9 December,2014:Â Recently in town for a global campaign on girls’ education, Freida Pinto tells us why women’s empowerment means so much to her.
At what point did you think about promoting social causes?
I don’t think there is a time in your career when you choose to do something like this. I grew up in a family that was all about social work. Even in college we had this social improvement programme. I am not sure if that’s a very common thing in Delhi. But as per that programme, you have to dedicate an hour or two in the week for something socially driven. Also, I feel that it came naturally to me since I come from a family of academically-driven people. My mum was a school principal and my grandmother and aunt were teachers. I think the drive to want to have people learn, was always part of my DNA. But I think it became very solid, resolute and focussed, after ‘Slumdog Millionaire’.
The one thing I feel we gain from this stardom and recognition is a voice that people actually listen to. I am not saying that volunteers and social workers, don’t have a voice. Of course they have a voice. But you can say the most random thing like, ‘The colour of the year is going to be red’ and if you have that kind of a following, then it will be red. So imagine using that opportunity and saying that girls need to be educated. I am hoping that people will grab onto that and make that their resolution as well. It isn’t what I thought I would start with, but I really wanted to have a voice that would be recognizable and my first film gave me that.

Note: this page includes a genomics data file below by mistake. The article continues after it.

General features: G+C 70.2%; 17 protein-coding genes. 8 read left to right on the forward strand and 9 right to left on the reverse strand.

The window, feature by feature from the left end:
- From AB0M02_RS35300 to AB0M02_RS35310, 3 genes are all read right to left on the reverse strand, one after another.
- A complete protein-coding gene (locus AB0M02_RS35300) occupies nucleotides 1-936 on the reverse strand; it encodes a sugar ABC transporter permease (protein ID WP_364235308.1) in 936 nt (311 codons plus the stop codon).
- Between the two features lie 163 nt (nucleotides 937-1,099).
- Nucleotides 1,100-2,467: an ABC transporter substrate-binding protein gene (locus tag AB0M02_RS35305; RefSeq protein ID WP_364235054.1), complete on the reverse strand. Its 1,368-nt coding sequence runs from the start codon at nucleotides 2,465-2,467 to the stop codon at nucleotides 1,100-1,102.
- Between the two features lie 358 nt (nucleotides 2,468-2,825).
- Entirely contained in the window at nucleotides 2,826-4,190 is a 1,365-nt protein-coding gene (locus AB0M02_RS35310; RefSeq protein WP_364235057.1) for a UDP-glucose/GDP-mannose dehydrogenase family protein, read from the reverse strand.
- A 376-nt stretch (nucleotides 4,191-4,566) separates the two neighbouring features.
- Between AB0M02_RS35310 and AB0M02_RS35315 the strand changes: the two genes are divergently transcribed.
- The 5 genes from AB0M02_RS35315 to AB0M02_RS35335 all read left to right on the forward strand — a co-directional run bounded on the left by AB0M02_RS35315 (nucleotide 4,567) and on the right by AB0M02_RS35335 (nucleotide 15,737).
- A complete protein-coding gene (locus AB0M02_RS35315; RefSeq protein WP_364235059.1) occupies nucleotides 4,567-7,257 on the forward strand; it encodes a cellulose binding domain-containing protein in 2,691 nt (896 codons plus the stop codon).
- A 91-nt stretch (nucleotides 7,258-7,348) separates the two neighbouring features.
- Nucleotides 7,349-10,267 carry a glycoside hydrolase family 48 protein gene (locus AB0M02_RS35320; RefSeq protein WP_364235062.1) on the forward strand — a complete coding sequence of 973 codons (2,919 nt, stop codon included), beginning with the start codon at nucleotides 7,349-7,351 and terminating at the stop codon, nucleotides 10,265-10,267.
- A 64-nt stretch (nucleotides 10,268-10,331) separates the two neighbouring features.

In one of your interviews, you said that you are startled by the questions paparazzi throws at you. Like when someone asked you what you were doing for the poor children in India. Did that in any way trigger the drive to do something in India?
I remember this so clearly. It was at the JFK airport (New York). I never needed the media, or my team or parents, to push me. Definitely, a few experiences in India pushed me towards it. That is when I decided that I have to do something – not just in India, but for girls universally. I believe in the global good of humanity rather than a country, state or city. They say that charity starts at home. I understand that. But for me, it is a global dream. When girls in India succeed, they have the potential to go out anywhere in the world and be who they want to be. So ultimately, it is a contribution to the global economy and that’s why I feel that the media can’t push me to take action.
Women’s empowerment means different things to different people. What does it mean to you?
First of all, for anyone to feel empowered, they need to recognize their own importance. If you do not know that your voice can and should be heard, then it defeats the whole purpose. That voice can only come through education. Realization is step one. For example, you begin by realising that your dream is to be a doctor, then you have to put all the work into it and start studying, but the realisation is the most important thing. Awareness is where it all begins and for me, that is probably the number one and the most important step.
Have you come across women who you feel have been severely discriminated against? Can you remember some instances of such situations and how have they made you feel?